Bitcoin About-Face: JPMorgan Opens Crypto Trading To All Clients

Bitcoin About-Face: JPMorgan Opens Crypto Trading To All Clients

In an ironic twist given CEO Jamie Dimon’s well-established distrust of the industry, JPM JPM -1.3%organ has reportedly become the first major US bank to provide all wealth-management clients with access to bitcoin and other cryptocurrency funds.

Advisors in JPMorgan’s $630 billion wealth management division can now accept orders to buy and sell five crypto products including Grayscale’s Bitcoin Trust, Bitcoin Cash Trust, Ethereum Trust, Ethereum Classic products, and Osprey Funds’ Bitcoin Trust. The policy change became effective on July 19, according to an internal memo obtained by Business Insider.

“We are excited to be onboarded to the JPMorgan wealth platform. OBTC remains the lowest-priced publicly traded bitcoin fund in the U.S. and we believe JPMorgan’s clients will see value in the product,” Greg King, founder and CEO of Osprey Funds, told Forbes.

The new policy applies to all JPMorgan clients, including self-directed clients using the Chase trading app, affluent clients of JPMorgan Advisors, and the richest tier of clients served by the private bank. Advisors are not allowed to recommend crypto products to clients, and the clients must ask to make crypto trades.

Previously, JPM only allowed private wealth clients to invest in an actively managed bitcoin fund, with crypto firm NYDIG providing custody services.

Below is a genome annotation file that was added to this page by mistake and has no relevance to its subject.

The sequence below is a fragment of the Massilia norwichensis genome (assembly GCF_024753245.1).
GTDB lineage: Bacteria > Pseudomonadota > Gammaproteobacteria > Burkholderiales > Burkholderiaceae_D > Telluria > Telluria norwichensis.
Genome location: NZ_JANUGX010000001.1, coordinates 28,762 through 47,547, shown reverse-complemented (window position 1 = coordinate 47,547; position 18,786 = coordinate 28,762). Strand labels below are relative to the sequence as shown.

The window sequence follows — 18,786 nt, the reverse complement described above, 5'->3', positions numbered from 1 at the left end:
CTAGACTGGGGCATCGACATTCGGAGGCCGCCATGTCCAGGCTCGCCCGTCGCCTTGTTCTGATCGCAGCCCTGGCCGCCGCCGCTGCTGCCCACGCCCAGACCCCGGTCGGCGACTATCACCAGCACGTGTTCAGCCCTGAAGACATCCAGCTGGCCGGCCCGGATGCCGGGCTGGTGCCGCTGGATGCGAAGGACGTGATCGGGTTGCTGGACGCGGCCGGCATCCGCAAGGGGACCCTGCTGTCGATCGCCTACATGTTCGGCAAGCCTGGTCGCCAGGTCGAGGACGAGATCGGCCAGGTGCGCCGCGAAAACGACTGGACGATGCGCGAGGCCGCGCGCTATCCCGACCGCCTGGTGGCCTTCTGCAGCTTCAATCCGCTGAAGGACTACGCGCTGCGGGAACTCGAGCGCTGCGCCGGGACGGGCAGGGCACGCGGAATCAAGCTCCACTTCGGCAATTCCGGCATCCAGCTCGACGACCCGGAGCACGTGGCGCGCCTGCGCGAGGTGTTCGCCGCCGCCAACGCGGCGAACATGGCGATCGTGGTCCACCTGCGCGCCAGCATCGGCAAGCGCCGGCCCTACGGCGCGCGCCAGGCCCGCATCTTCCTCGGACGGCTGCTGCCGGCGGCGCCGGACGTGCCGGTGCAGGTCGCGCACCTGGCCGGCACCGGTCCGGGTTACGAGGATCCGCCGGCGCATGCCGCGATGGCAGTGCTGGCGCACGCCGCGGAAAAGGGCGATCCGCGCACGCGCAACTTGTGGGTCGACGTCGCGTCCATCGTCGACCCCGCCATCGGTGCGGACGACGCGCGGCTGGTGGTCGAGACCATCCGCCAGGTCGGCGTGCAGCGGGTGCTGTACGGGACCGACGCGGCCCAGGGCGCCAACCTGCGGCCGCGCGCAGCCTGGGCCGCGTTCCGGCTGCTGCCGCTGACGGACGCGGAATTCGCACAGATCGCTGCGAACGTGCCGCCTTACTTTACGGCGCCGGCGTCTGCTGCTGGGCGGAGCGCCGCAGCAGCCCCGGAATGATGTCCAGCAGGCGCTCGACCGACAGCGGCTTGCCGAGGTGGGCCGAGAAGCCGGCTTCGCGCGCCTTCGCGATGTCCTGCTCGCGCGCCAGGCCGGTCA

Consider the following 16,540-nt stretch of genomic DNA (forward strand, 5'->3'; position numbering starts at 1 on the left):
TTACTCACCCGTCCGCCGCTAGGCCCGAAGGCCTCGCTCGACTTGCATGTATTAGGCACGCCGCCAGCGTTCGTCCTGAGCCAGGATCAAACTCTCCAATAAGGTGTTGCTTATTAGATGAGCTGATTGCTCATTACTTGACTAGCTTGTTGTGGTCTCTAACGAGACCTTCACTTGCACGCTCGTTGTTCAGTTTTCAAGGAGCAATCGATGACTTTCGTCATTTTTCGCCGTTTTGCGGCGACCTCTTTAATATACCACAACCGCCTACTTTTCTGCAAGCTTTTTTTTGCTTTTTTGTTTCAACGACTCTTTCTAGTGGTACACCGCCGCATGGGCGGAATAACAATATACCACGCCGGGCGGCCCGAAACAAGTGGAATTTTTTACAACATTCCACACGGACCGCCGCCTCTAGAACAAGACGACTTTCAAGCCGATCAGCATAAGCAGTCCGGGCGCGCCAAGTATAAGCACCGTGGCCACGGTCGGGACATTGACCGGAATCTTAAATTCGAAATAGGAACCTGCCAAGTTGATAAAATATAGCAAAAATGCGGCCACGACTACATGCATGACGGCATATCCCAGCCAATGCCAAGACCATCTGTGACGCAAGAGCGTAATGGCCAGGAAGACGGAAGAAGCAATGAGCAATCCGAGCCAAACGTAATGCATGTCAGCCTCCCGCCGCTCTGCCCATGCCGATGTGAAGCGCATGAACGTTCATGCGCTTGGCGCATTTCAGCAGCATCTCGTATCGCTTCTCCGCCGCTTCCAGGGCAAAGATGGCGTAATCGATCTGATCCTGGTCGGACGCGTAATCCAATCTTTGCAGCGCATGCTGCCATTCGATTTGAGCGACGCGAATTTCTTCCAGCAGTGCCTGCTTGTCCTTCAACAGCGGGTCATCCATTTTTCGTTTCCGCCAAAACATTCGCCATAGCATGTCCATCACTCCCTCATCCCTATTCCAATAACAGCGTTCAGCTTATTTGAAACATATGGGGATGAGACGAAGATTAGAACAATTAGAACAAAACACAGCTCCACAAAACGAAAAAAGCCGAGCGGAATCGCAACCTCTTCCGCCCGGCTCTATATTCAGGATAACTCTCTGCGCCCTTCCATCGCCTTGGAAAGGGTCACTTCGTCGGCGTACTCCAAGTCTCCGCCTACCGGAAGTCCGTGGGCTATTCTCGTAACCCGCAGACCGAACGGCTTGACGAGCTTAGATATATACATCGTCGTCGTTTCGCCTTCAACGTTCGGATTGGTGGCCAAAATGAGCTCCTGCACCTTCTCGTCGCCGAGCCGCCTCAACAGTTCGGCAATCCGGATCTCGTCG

The expanded access to crypto products for JPMorgan clients comes as retail interest in the crypto market is on the rise, especially after bitcoin hit its all-time-high price of $65,654 on April 14, 2021. Since then, the market has deflated — at the time of writing bitcoin is trading hands at $32,263 — however retail demand for gaining exposure to the volatile asset class as a store-of-value or portfolio diversifier remains strong. Mary Callahan Erdoes, JPMorgan’s asset and wealth-management chief, told Bloomberg in July that many of the bank’s clients want to invest in digital currencies.

Observers will now look to see if other Wall Street banks that have also offered limited crypto exposure to select clients follow suit. In March, Morgan Stanley MS -0.1% began offering clients with at least $2 million in assets held access to three funds with bitcoin exposure, and in June Goldman Sachs GS -0.2% began offering crypto futures trading to institutional clients and hedge funds.

Requests for comment from JPMorgan, Grayscale, and Osprey were not answered by the time of publication.

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